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University of Wisconsin 2010

Discussion in 'Allopathic Class Threads' started by PH7.4, Dec 20, 2005.

  1. PH7.4

    PH7.4 Junior Member
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    Greetings from Madison, WI, where it is currently eight degrees F.

    My apartment features a view of the giant crane that is building the new research facility. It's a giant crane.

    Woo.

    -pH7.4
     
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  3. MollyMalone

    MollyMalone I'm a Score Quadruplet
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    Now it's currently 2 degrees.

    Come to Madison! We're really cold, but that just means we're really cool!

    :D Thanks, I'll be here all week.
     
  4. pike1

    pike1 Member
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    I'm glad to see that somebody finally started this thread! I will be joining you in the UW-madison class of 2010. I am excited about meeting my new classmates.
     
  5. MollyMalone

    MollyMalone I'm a Score Quadruplet
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    Hooray! I was happy to see it go up, too. I am not sure that I'll be at UWisc next year but it's definitely a strong possibility.

    Happy (frozen) holidays!
     
  6. liverotcod

    liverotcod Lieutenant Crunch
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    Cool. Any questions for a current first-year, let me know. :thumbup:
     
  7. pike1

    pike1 Member
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    Hey Darkside! I hope that you do decide to come to madison, judging by your applicant profile it sounds like you have a really cool background. Plus your more of a non-trad, just like me!
     
  8. pike1

    pike1 Member
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    liverotcod- what are your thoughts on the summer anatomy option? I am pretty sure that I am going to take advantage of that to help ease me into the rigors of med school. (Although I'm not sure that it is ever possible to ease into med school :) ).
     
  9. MollyMalone

    MollyMalone I'm a Score Quadruplet
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    Heh, I was going to PM you but might as well get it out for everyone to take advantage of...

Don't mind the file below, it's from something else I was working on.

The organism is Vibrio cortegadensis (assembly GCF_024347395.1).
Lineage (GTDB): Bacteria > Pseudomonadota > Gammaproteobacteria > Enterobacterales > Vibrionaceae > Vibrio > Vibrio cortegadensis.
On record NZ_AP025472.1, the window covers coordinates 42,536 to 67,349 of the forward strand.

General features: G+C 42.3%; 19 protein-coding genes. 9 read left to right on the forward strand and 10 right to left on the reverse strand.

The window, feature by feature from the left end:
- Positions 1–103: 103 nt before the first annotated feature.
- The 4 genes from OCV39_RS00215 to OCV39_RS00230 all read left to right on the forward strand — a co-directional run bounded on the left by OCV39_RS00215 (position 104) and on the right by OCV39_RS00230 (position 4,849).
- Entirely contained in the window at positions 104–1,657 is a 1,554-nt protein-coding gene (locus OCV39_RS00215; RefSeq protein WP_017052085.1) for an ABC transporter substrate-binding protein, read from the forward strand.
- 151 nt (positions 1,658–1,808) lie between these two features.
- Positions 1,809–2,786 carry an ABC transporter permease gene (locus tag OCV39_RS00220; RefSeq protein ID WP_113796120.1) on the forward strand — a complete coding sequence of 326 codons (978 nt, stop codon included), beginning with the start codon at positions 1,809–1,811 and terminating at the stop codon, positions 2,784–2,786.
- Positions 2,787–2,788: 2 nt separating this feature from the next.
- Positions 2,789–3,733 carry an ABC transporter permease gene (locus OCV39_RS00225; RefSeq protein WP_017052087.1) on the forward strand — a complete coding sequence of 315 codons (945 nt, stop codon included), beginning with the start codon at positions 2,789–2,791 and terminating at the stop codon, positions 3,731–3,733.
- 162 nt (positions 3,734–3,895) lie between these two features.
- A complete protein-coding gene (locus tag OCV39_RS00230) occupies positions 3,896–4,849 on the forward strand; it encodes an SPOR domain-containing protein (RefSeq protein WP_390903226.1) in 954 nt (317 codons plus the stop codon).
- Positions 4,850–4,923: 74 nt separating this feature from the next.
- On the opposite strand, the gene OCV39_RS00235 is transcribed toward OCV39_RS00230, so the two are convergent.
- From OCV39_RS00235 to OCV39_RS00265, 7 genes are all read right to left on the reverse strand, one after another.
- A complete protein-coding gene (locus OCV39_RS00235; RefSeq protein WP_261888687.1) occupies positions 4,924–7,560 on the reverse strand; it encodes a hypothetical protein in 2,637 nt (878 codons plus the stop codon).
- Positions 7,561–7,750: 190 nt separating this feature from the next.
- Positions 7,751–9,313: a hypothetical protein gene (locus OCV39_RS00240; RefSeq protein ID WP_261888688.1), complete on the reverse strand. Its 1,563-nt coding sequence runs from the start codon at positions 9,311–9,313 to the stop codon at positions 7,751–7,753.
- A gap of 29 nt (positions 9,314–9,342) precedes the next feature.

I've heard less than flattering things about the anatomy facilities from a couple of different people. What do you think about them and do you think the quality of your anatomy education was significantly affected by them?

    One concern I have is that the students I met there seemed more stressed out than students I met at other schools. I know it's hard to compare, but would you say that your experience has been more stressful than average?

    How is the competitiveness, really, and how do you think the grading scale plays into that?

    Thanks for your input, I appreciate it!
     
  10. liverotcod

    liverotcod Lieutenant Crunch
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    I think summer anatomy is a great idea. The people that did it had a much more relaxed first semester, and also got to know each other pretty well. I must say, I hated each and every one of them when their semester was over after our last biochem was over, while the rest of us struggled through one more week of anatomy.
     
  11. liverotcod

    liverotcod Lieutenant Crunch
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    The anatomy facilities are fine. Some schools with newer labs have computer monitors at every tank, but I can't see how that's much of an improvement over paper dissectors - the focus should be on the cadaver, anyway. Each cadaver has two teams of 3 or 4 assigned to it, and the teams alternate dissections. The dissecting team teaches the dissection to the non-dissecting team. This means less time in the lab, which is good. For me, I found that I learned the dissections that I personally completed and then taught more thoroughly than the ones taught to me. The anatomy instructional staff is first-rate. Check out the UW dissection videos for a (much dryer than in real life) example of how the course is taught, at http://www.anatomy.wisc.edu/courses/gross/index.html. Overall, I was very pleased with the anatomy course.

    Here's the thing about grading scales. Almost without exception, schools base their class rank on raw exam scores rather than actual grades earned. So it doesn't much matter whether your school is pass/fail or H/P/F or A/B/C - if you're top third, then you're top third whether you got an A- average or a simple Pass. I find that having letter grades helps motivate me to study harder and therefore to learn the material better. Also, the choice of grading scale has no meaningful relationship to board scores. At UW, grades are unscaled, so you are not competing with your fellow students for grades. But as noted above, at essentially all schools (maybe not Yale) you ARE competing for class rank, no matter the grades.

    I thought first semester was reasonably stressful. But I think it should be a little stressful. The learning curve is steep, and having a little edge of stress helps keep one going. I perceive it as a bunch of high-achieving young people trying to do their best. But there's no lack of sharing of study resources among students, nor any sense of competition among us, as far as I can tell. Reminds me of, say, a basketball team, where everyone is aware of their individual stats, but as concerned with the success of the team as they are with their own success.
     
  12. MollyMalone

    MollyMalone I'm a Score Quadruplet
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    Thanks! I appreciate your insight!